It is impossible to formulate an effective strategy without understanding the history of this country. Afghanistan is a country that is not ethnically homogenous, and does not fit the mold of western Westphalian states, but the active COIN strategy unfortunately has been slow to take this into account. In Iraq, the 2007 refocus on the tribal level seems to have quelled much of the violence, as the US begins plans for troop withdrawal. The current strategy mirrors Westphalian and Weberian states, focusing on democracy and rule of law, while disregarding the individual cultural and societal backdrops that influence the conflict. Afghanistan is not a western state, it never has been. There is no way that a tribal fractured state like Afghanistan can be molded in the image of a modern American/European democracy, because there has never been a conflict like this in the western world. After the Cold War, with the exception of the Balkans, most conflicts have taken place outside of the west, in fragile, decolonized and weak states. These states often are unstable, having inherited European-styled centralized national structures that did not compliment the local, decentralized population. The Europeans tried to make countries out of ethnically, linguistically and geographically diverse people – setting the scene for massive grievance conflicts. In Afghanistan, the conflict is mostly grievance based. There is no oil or precious resources in contention, no greed to control this vast territory, but instead the pride of a humiliated people. There is a wrong the Taliban feels needs to be set right. The history of humiliation from being conquered by various empires, the Soviet invasion, and most recently the American declaration of war has pushed many Afghans to demand more sovereignty and more independence, feeling wronged for the last time by the international community. While there is a greed-based aspect to the insurgency (the Taliban makes millions in illegal poppy trade every year and have extensive criminal networks to transport drugs and arms), the proceeds of the illicit activities go into undermining the Karzai government and the international forces.

    The idea behind 4GW is that sufficient political will can defeat a superior military force. The Taliban seems to have adopted a strategy drawn upon both Mao’s war of attrition and Che’s foco, while taking advantages of the revolutions in modern technology and mass communication. The Taliban are actively engaging in a PR campaign to the local population and fighting a war of attrition and movement to wear down the occupying forces, while adopting the foco’s ‘hit and run’ philosophy, believing they can win a war with guerilla movements, without shifting into conventional warfare. What makes this insurgency part of the 4GW model of warfare is their focus on identity and ideology. This war is a grievance based war - the insurgents want justice (in addition to territorial control and authority) – that takes advantage of social networks and coalitions. It is ideas, more than any other factor, which mobilizes people to channeling their grievances into insurgent actions. They use kinetic tactics such as ambushes, raids, and explosions to compliment the non-kinetic political and information campaigns. The structure of the Taliban is decentralized and fragmented, as an all channel network with no clear command and control, making it hard for troops to effectively counter these loosely organized cells. These cells are a part of a broader problem of social network and organization, because no longer is the state the center of gravity in the insurgency. This war is not about state actors, but the non-state actors that blend into local populations and have a base in the almost untouchable FATA on the Afghanistan/Pakistan border.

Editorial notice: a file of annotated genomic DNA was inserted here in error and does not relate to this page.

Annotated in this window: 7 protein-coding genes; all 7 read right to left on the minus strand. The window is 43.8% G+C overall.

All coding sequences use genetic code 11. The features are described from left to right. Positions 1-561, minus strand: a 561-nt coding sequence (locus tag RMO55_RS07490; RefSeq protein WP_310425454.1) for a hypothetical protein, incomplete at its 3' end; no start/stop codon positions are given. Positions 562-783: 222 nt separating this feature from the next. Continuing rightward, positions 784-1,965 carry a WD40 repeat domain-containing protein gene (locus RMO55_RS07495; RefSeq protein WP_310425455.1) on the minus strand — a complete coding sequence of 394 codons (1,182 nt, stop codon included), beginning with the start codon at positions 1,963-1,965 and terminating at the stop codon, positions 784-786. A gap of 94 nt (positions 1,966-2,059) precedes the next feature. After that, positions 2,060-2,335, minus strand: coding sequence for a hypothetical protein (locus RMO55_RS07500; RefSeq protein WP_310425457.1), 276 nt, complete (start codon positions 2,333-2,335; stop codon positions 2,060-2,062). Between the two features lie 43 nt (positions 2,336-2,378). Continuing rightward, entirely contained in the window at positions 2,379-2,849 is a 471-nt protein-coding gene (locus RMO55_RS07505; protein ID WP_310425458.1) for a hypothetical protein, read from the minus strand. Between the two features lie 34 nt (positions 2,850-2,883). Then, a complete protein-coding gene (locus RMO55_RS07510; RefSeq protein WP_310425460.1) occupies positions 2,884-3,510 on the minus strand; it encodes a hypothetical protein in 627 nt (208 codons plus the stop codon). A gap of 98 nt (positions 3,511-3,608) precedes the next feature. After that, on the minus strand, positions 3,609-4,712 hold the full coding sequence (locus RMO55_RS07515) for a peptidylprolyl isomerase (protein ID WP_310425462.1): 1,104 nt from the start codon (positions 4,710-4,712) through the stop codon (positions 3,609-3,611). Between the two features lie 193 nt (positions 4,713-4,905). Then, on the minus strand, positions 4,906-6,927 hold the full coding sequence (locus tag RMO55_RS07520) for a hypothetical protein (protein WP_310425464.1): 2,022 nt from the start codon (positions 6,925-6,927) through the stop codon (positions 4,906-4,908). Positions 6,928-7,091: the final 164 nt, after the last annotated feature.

The spread of insurgency via social networking is a new phenomenon that is posing a great challenge to the international community’s understanding of warfare. In order to combat this type of warfare effectively, there must be better analysis of the social networks that contribute to insurgency, and a better picture of how exactly these groups are connected, because their strength lies in their ability to mobilize grievances into actions. The government of Afghanistan must find an acceptable federal solution, as the federal-regional rift only emboldens the local actors to undermine the government, before they can focus on the local social network threats. These threats, while largely neglected because of their local character, need to be the main unit of analysis when calculating COIN strategy in Afghanistan. It is important that policy makers look at the explanations and theories behind 4GW and social networks as it applies to the Taliban and Afghanistan, because without an understanding of the causes of war, the policies produced will be ineffective and useless. The war in Afghanistan is winnable, but the strategies need to be tweaked to better fight the 4GW local and identity based warfare that is the Taliban insurgency.